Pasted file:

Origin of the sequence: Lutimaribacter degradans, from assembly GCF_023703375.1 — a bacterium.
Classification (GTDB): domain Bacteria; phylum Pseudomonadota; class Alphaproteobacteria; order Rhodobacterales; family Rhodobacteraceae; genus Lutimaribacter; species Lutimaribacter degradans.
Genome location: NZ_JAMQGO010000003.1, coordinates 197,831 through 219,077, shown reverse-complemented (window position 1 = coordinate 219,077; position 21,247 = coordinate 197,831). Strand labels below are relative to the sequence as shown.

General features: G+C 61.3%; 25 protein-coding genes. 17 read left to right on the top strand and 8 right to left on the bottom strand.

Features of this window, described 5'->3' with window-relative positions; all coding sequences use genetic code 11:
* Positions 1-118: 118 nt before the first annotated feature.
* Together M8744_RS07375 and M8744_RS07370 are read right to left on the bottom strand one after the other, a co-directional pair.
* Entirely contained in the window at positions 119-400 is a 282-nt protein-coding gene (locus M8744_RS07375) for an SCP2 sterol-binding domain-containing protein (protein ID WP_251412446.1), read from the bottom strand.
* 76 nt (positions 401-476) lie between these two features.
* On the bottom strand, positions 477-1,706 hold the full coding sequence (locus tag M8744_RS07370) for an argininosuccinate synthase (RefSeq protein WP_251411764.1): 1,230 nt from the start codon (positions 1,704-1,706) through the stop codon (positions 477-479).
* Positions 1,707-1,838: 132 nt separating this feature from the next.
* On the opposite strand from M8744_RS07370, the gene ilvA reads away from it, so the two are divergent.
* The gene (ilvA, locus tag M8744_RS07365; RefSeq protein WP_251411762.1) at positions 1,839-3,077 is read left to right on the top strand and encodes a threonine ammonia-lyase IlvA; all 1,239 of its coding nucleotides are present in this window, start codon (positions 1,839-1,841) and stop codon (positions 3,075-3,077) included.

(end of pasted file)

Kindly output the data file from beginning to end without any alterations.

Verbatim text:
Origin of the sequence: Lutimaribacter degradans, from assembly GCF_023703375.1 — a bacterium.
Classification (GTDB): domain Bacteria; phylum Pseudomonadota; class Alphaproteobacteria; order Rhodobacterales; family Rhodobacteraceae; genus Lutimaribacter; species Lutimaribacter degradans.
Genome location: NZ_JAMQGO010000003.1, coordinates 197,831 through 219,077, shown reverse-complemented (window position 1 = coordinate 219,077; position 21,247 = coordinate 197,831). Strand labels below are relative to the sequence as shown.

General features: G+C 61.3%; 25 protein-coding genes. 17 read left to right on the top strand and 8 right to left on the bottom strand.

Features of this window, described 5'->3' with window-relative positions; all coding sequences use genetic code 11:
* Positions 1-118: 118 nt before the first annotated feature.
* Together M8744_RS07375 and M8744_RS07370 are read right to left on the bottom strand one after the other, a co-directional pair.
* Entirely contained in the window at positions 119-400 is a 282-nt protein-coding gene (locus M8744_RS07375) for an SCP2 sterol-binding domain-containing protein (protein ID WP_251412446.1), read from the bottom strand.
* 76 nt (positions 401-476) lie between these two features.
* On the bottom strand, positions 477-1,706 hold the full coding sequence (locus tag M8744_RS07370) for an argininosuccinate synthase (RefSeq protein WP_251411764.1): 1,230 nt from the start codon (positions 1,704-1,706) through the stop codon (positions 477-479).
* Positions 1,707-1,838: 132 nt separating this feature from the next.
* On the opposite strand from M8744_RS07370, the gene ilvA reads away from it, so the two are divergent.
* The gene (ilvA, locus tag M8744_RS07365; RefSeq protein WP_251411762.1) at positions 1,839-3,077 is read left to right on the top strand and encodes a threonine ammonia-lyase IlvA; all 1,239 of its coding nucleotides are present in this window, start codon (positions 1,839-1,841) and stop codon (positions 3,075-3,077) included.